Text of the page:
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Softcover ISBN:  9780821869048 
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Softcover ISBN:  9780821869048 
Product Code:  HMATH/32.S 
List Price:  $125.00 
MAA Member Price:  $112.50 
AMS Member Price:  $100.00 
eBook ISBN:  9781470418083 
Product Code:  HMATH/32.E 
List Price:  $120.00 
MAA Member Price:  $108.00 
AMS Member Price:  $96.00 
Softcover ISBN:  9780821869048 
eBook ISBN:  9781470418083 
Product Code:  HMATH/32.S.B 
List Price:  $245.00 $185.00 
MAA Member Price:  $220.50 $166.50 
AMS Member Price:  $196.00 $148.00 

Book DetailsHistory of MathematicsVolume: 32; 2007; 336 ppMSC: Primary 01;
Algebra, as a subdiscipline of mathematics, arguably has a history going back some 4000 years to ancient Mesopotamia. The history, however, of what is recognized today as high school algebra is much shorter, extending back to the sixteenth century, while the history of what practicing mathematicians call "modern algebra" is even shorter still.
The present volume provides a glimpse into the complicated and often convoluted history of this latter conception of algebra by juxtaposing twelve episodes in the evolution of modern algebra from the early nineteenthcentury work of Charles Babbage on functional equations to Alexandre Grothendieck's midtwentiethcentury metaphor of a “rising sea” in his categorical approach to algebraic geometry. In addition to considering the technical development of various aspects of algebraic thought, the historians of modern algebra whose work is united in this volume explore such themes as the changing aims and organization of the subject as well as the often complex lines of mathematical communication within and across national boundaries. Among the specific algebraic ideas considered are the concept of divisibility and the introduction of noncommutative algebras into the study of number theory and the emergence of algebraic geometry in the twentieth century.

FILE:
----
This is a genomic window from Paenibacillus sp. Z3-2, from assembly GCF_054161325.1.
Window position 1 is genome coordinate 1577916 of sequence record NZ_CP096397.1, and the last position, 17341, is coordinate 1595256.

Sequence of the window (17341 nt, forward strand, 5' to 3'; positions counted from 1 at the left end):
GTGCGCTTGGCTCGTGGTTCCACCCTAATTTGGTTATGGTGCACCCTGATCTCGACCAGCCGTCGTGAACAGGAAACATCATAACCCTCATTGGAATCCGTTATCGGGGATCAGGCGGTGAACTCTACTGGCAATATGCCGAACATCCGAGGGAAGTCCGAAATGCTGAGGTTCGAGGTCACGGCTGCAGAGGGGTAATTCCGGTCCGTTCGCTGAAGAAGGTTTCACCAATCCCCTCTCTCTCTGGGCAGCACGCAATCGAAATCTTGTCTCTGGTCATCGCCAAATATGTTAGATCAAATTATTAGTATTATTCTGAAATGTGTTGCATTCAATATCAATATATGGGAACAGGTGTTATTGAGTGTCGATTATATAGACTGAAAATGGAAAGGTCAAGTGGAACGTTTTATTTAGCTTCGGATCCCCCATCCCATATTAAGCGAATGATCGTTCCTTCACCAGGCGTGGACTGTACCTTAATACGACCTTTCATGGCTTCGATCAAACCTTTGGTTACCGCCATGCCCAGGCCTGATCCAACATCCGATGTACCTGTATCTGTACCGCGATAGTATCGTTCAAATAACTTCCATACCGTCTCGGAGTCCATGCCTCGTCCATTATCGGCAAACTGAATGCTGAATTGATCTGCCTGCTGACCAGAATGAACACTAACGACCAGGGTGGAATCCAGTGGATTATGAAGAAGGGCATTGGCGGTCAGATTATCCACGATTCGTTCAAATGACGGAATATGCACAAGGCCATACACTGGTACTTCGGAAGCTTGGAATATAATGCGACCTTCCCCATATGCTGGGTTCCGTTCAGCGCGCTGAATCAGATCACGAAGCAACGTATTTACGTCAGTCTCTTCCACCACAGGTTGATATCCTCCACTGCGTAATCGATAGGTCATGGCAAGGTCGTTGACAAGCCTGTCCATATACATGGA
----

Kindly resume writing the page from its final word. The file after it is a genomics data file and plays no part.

The resulting volume is essential reading for anyone interested in the history of modern mathematics in general and modern algebra in particular. It will be of particular interest to mathematicians and historians of mathematics.ReadershipGraduate students and research mathematicians interested in the history of mathematics and algebra.

Table of Contents

Chapters

Acknowledgments

Introduction

Babbage and French Idéologie: Functional equations, language, and the analytical method

“Very full of symbols”: Duncan F. Gregory, the calculus of operations, and the Cambridge Mathematical Journal

Divisibility theories in the early history of commutative algebra and the foundations of algebraic geometry

Kronecker’s fundamental theorem of general arithmetic

Developments in the theory of algebras over number fields: A new foundation for the Hasse norm residue symbol and new approaches to both the Artin reciprocity law and class field theory

Minkowski, Hensel, and Hasse: On the beginnings of the localglobal principle

Research in algebra at the University of Chicago: Leonard Eugene Dickson and A. Adrian Albert

Emmy Noether’s 1932 ICM lecture on noncommutative methods in algebraic number theory

From Algebra (1895) to Moderne Algebra (1930): Changing conceptions of a discipline—A guided tour using the Jahrbuch über die Fortschritte der Mathematik